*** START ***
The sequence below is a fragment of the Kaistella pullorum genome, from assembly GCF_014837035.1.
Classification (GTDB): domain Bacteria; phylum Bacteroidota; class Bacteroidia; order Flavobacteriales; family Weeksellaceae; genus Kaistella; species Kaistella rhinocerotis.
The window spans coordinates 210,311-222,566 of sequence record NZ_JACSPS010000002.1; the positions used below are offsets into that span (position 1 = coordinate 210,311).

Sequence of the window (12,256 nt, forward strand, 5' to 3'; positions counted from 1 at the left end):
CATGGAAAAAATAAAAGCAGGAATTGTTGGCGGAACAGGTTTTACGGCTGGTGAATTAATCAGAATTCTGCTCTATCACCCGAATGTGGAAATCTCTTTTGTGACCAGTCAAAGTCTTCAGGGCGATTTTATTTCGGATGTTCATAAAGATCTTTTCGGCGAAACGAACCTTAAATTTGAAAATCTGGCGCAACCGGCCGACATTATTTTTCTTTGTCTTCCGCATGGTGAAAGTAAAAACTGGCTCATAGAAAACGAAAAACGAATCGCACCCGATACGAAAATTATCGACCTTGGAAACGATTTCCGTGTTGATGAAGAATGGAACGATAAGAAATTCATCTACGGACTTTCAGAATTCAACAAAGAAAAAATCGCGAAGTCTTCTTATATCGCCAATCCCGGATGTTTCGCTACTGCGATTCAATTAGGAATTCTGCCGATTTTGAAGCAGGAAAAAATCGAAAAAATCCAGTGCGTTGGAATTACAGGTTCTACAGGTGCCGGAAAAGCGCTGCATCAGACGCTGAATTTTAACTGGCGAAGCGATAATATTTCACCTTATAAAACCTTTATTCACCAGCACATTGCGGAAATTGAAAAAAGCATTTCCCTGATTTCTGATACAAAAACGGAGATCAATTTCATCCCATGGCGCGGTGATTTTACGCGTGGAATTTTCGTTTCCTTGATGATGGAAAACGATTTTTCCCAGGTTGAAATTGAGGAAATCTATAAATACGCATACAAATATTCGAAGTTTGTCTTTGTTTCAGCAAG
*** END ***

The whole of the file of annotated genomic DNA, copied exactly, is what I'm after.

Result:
The sequence below is a fragment of the Kaistella pullorum genome, from assembly GCF_014837035.1.
Classification (GTDB): domain Bacteria; phylum Bacteroidota; class Bacteroidia; order Flavobacteriales; family Weeksellaceae; genus Kaistella; species Kaistella rhinocerotis.
The window spans coordinates 210,311-222,566 of sequence record NZ_JACSPS010000002.1; the positions used below are offsets into that span (position 1 = coordinate 210,311).

Sequence of the window (12,256 nt, forward strand, 5' to 3'; positions counted from 1 at the left end):
CATGGAAAAAATAAAAGCAGGAATTGTTGGCGGAACAGGTTTTACGGCTGGTGAATTAATCAGAATTCTGCTCTATCACCCGAATGTGGAAATCTCTTTTGTGACCAGTCAAAGTCTTCAGGGCGATTTTATTTCGGATGTTCATAAAGATCTTTTCGGCGAAACGAACCTTAAATTTGAAAATCTGGCGCAACCGGCCGACATTATTTTTCTTTGTCTTCCGCATGGTGAAAGTAAAAACTGGCTCATAGAAAACGAAAAACGAATCGCACCCGATACGAAAATTATCGACCTTGGAAACGATTTCCGTGTTGATGAAGAATGGAACGATAAGAAATTCATCTACGGACTTTCAGAATTCAACAAAGAAAAAATCGCGAAGTCTTCTTATATCGCCAATCCCGGATGTTTCGCTACTGCGATTCAATTAGGAATTCTGCCGATTTTGAAGCAGGAAAAAATCGAAAAAATCCAGTGCGTTGGAATTACAGGTTCTACAGGTGCCGGAAAAGCGCTGCATCAGACGCTGAATTTTAACTGGCGAAGCGATAATATTTCACCTTATAAAACCTTTATTCACCAGCACATTGCGGAAATTGAAAAAAGCATTTCCCTGATTTCTGATACAAAAACGGAGATCAATTTCATCCCATGGCGCGGTGATTTTACGCGTGGAATTTTCGTTTCCTTGATGATGGAAAACGATTTTTCCCAGGTTGAAATTGAGGAAATCTATAAATACGCATACAAATATTCGAAGTTTGTCTTTGTTTCAGCAAG